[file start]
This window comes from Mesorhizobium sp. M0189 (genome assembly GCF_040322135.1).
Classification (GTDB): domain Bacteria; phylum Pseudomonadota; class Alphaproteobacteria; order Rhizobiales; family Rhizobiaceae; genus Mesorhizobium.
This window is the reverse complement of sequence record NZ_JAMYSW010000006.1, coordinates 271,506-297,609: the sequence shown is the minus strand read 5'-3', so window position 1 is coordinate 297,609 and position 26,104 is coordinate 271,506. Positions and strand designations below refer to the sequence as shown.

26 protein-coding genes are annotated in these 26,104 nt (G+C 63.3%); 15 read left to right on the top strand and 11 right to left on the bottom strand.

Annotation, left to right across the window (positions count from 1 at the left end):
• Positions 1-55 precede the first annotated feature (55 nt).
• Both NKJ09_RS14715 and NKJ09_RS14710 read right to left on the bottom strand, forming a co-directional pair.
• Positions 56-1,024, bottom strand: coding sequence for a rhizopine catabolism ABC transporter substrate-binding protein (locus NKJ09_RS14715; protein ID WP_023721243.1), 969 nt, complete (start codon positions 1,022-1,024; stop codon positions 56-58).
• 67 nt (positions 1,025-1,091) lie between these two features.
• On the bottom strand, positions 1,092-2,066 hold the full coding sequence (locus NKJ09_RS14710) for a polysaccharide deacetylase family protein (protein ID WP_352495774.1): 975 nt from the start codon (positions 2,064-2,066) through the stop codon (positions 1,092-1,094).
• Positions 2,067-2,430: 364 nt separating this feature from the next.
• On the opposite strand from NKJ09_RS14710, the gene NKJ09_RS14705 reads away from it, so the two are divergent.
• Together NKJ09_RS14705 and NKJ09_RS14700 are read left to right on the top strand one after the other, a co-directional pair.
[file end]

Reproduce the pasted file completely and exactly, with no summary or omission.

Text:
This window comes from Mesorhizobium sp. M0189 (genome assembly GCF_040322135.1).
Classification (GTDB): domain Bacteria; phylum Pseudomonadota; class Alphaproteobacteria; order Rhizobiales; family Rhizobiaceae; genus Mesorhizobium.
This window is the reverse complement of sequence record NZ_JAMYSW010000006.1, coordinates 271,506-297,609: the sequence shown is the minus strand read 5'-3', so window position 1 is coordinate 297,609 and position 26,104 is coordinate 271,506. Positions and strand designations below refer to the sequence as shown.

26 protein-coding genes are annotated in these 26,104 nt (G+C 63.3%); 15 read left to right on the top strand and 11 right to left on the bottom strand.

Annotation, left to right across the window (positions count from 1 at the left end):
• Positions 1-55 precede the first annotated feature (55 nt).
• Both NKJ09_RS14715 and NKJ09_RS14710 read right to left on the bottom strand, forming a co-directional pair.
• Positions 56-1,024, bottom strand: coding sequence for a rhizopine catabolism ABC transporter substrate-binding protein (locus NKJ09_RS14715; protein ID WP_023721243.1), 969 nt, complete (start codon positions 1,022-1,024; stop codon positions 56-58).
• 67 nt (positions 1,025-1,091) lie between these two features.
• On the bottom strand, positions 1,092-2,066 hold the full coding sequence (locus NKJ09_RS14710) for a polysaccharide deacetylase family protein (protein ID WP_352495774.1): 975 nt from the start codon (positions 2,064-2,066) through the stop codon (positions 1,092-1,094).
• Positions 2,067-2,430: 364 nt separating this feature from the next.
• On the opposite strand from NKJ09_RS14710, the gene NKJ09_RS14705 reads away from it, so the two are divergent.
• Together NKJ09_RS14705 and NKJ09_RS14700 are read left to right on the top strand one after the other, a co-directional pair.